When you think of Morocco, you automatically think of Marrakech, yet the city of Agadir is a destination in its own right, thanks to year-round sunshine and it’s numerous attractions.
Flights from the UK are direct, which means little, or no, transfer – a huge advantage. EasyJet fly from Gatwick to Agadir twice a week in the summer. The cost of travelling can be cut further by pre-booking airport parking – not only saving all-important pennies, but stress and time too.
Having been destroyed by an earthquake in 1960 Agadir has rebuilt itself as a modern city which sits on the Atlantic coast at the foot of the Atlas mountains. There are many cafes, museums and parks to visit and even top quality golf courses to practice your swing on.
The long, wide beach is clean, with soft sand and safe waters for swimming and water-sports. Windsurfing is popular, if you’re that way inclined and parasailing, if you get the chance, definitely try it, the views are fantastic!
Getting around the city is easy and cheap, but bear in mind that this is a city, so buses can get busy and crowded. If you take a taxi remember to ask the driver to put the meter on, they usually do with no problem.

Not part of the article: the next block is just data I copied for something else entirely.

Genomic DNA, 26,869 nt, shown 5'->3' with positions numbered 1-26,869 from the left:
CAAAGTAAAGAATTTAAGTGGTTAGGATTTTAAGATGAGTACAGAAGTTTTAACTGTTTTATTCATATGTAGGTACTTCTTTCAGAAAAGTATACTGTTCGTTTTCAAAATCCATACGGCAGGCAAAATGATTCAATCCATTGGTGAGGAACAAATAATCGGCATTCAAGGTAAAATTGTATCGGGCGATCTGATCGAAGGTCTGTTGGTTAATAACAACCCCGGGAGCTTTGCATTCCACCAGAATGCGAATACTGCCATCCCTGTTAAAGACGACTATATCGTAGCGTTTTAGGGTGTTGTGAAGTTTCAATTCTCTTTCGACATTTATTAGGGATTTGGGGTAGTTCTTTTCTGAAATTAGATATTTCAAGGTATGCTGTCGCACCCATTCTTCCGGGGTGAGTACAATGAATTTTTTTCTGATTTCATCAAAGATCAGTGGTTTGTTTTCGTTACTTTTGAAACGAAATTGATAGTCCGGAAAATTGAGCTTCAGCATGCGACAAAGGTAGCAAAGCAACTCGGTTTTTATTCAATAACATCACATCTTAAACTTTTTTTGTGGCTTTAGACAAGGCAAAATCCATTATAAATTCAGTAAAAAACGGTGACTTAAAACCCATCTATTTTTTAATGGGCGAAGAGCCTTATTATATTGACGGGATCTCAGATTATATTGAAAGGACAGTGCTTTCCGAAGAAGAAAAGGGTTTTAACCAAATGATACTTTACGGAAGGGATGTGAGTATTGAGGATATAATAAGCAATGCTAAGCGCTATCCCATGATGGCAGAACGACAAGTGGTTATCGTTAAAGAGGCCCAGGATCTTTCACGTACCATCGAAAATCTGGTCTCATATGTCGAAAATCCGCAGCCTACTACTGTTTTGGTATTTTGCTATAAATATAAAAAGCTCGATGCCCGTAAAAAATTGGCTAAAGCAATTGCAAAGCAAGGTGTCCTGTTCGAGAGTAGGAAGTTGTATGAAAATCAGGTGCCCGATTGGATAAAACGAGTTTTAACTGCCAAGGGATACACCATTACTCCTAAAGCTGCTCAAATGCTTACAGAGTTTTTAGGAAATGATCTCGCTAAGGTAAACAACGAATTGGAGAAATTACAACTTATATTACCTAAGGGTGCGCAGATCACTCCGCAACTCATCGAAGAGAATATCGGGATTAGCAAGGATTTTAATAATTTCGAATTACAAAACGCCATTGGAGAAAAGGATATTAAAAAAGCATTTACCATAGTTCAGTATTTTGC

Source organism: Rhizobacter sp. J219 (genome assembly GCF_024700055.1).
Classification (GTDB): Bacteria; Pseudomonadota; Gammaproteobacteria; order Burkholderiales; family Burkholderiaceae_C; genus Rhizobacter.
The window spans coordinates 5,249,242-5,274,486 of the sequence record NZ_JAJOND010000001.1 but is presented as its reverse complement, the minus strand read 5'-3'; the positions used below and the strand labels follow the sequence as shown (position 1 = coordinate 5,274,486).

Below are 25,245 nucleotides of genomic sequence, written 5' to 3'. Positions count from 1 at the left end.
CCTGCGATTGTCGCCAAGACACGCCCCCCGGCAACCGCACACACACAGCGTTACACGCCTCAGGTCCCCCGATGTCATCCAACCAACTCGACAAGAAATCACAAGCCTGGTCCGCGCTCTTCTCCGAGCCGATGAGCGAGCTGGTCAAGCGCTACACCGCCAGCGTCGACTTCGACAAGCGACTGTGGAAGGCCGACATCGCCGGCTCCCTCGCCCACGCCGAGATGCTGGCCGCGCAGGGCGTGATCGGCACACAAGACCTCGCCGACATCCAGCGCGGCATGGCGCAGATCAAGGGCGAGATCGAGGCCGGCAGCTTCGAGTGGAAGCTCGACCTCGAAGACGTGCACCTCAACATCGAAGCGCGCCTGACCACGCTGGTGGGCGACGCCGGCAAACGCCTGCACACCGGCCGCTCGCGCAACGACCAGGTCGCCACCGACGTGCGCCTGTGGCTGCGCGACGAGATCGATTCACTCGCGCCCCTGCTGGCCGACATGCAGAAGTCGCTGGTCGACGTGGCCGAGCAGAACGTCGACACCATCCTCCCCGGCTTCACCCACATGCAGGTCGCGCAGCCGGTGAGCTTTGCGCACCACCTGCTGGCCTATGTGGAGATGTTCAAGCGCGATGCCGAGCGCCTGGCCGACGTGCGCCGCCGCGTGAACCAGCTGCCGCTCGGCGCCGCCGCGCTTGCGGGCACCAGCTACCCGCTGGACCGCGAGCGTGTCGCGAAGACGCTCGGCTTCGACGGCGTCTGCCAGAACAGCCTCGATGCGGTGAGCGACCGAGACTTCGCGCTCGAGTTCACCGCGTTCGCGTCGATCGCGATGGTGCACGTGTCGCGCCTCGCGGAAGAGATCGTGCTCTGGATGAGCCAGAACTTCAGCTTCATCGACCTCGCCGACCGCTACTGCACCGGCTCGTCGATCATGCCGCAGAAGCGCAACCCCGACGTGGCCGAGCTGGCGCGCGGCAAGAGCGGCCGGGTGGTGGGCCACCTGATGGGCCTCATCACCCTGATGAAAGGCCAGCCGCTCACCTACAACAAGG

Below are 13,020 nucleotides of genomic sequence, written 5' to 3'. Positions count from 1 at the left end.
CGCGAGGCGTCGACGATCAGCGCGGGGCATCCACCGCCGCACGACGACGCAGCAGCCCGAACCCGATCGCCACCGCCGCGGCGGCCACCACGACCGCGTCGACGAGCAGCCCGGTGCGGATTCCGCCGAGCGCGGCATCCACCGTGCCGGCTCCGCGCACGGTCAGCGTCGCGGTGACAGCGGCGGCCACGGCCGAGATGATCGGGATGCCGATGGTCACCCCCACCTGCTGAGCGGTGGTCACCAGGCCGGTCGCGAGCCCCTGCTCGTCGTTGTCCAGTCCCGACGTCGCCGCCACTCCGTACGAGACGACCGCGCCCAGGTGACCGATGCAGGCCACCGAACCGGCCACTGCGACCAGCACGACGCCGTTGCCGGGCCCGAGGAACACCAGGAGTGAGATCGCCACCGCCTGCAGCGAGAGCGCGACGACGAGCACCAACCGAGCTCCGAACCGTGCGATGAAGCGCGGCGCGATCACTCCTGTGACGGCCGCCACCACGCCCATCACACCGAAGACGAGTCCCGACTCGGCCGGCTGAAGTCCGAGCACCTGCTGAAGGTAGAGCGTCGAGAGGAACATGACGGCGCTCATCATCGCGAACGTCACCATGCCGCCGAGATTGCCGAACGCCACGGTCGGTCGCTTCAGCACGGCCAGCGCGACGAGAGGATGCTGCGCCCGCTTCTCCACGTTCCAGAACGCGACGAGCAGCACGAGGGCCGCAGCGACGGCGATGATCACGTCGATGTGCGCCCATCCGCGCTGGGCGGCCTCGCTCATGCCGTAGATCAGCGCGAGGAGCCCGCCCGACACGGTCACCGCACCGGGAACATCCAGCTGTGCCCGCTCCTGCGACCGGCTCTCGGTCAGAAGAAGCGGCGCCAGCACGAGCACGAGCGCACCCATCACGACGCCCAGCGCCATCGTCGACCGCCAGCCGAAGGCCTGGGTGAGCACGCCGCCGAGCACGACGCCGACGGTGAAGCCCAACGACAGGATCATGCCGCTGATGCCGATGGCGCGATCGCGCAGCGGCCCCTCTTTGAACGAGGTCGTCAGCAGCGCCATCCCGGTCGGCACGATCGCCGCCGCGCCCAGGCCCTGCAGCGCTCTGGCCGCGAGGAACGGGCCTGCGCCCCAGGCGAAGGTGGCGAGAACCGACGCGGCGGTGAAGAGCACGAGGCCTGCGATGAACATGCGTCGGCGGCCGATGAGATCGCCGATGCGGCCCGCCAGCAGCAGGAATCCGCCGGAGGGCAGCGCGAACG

There are a few sites to visit around the city including the Kasbah (fortress) ruins. The ruins lie on a mountain above the city and are just a short ride away. The word Kasbah means fortress, in Arabic. It was built in the 1500’s but was destroyed in the big earthquake in 1960. The best time to visit is at sunset as the views of the city and port are lovely, remember to take your camera.
A local souk should definitely on the to-do list. Haggle for your souvenirs and you’ll come away with bargains. It can be strange at first, and a bit nerve-wracking, but once you get into it, it’s easy and fun! You’ll find handmade goods, great keepsakes and gifts for those back home. The El-Had souk is a great place to visit and watch the locals buy and sell food.
Another passion in life is food – and Moroccan food is extremely tasty and has influences from has Berber, Moorish,and Arab cuisine. There’s something to suit every palate, as there are plenty of international restaurants, but the local cuisine is great. Lamb is popular, especially with harissa, which is a hot, peppery sauce.
When your meal has settled, it’s time to explore the night-life. There are many large, good quality hotels in Agadir, and most put on nightly entertainment, usually including traditional dancing and music. Alternatively, head down to the beach-front for bars and restaurants aplenty.
Morocco is mysterious, colourful and offers a fantastic break from the norm – all at a fantastic price. You don’t get a better excuse to visit than that!
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